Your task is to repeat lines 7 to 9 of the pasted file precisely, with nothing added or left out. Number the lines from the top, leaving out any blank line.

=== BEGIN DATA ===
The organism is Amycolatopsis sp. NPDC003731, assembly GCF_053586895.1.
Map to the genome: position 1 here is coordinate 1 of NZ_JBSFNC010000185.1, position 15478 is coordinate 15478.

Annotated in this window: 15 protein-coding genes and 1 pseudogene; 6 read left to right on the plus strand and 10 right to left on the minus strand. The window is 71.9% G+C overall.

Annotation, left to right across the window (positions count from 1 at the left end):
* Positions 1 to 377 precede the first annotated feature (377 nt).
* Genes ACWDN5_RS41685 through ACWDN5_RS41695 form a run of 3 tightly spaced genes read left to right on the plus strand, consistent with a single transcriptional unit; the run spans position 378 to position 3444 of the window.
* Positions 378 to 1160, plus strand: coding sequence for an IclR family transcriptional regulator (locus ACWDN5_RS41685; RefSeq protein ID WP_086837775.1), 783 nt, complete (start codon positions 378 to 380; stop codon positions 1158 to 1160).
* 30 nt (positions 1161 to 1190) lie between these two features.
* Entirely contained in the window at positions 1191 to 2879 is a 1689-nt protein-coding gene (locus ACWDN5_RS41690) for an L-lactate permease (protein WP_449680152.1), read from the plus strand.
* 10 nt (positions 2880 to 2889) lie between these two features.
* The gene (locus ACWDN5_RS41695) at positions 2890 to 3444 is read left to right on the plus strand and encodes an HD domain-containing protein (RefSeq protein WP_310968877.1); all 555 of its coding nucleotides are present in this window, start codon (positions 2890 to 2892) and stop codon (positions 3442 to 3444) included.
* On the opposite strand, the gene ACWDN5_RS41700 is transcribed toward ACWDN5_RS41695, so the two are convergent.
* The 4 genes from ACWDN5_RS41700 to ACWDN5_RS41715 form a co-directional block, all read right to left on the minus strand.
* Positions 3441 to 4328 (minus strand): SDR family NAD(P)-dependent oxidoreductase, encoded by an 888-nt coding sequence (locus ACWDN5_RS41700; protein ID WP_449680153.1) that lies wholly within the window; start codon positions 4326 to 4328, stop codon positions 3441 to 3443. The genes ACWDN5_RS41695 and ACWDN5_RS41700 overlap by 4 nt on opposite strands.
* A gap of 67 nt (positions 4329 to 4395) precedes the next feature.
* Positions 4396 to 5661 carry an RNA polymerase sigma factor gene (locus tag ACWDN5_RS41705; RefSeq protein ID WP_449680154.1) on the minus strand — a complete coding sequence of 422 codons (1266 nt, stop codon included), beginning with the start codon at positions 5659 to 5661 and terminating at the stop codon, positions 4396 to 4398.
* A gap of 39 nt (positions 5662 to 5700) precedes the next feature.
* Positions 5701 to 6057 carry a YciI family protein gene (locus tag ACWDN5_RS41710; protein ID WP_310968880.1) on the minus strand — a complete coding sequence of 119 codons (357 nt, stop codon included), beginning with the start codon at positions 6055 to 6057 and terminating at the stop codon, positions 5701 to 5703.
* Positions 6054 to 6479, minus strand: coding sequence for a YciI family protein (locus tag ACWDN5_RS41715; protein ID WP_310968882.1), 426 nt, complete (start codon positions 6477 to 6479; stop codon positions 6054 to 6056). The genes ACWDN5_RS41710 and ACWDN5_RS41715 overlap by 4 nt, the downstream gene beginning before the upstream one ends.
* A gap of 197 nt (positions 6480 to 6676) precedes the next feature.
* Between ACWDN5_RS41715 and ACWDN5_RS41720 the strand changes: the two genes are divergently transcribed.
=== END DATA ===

* Positions 378 to 1160, plus strand: coding sequence for an IclR family transcriptional regulator (locus ACWDN5_RS41685; RefSeq protein ID WP_086837775.1), 783 nt, complete (start codon positions 378 to 380; stop codon positions 1158 to 1160).
* 30 nt (positions 1161 to 1190) lie between these two features.
* Entirely contained in the window at positions 1191 to 2879 is a 1689-nt protein-coding gene (locus ACWDN5_RS41690) for an L-lactate permease (protein WP_449680152.1), read from the plus strand.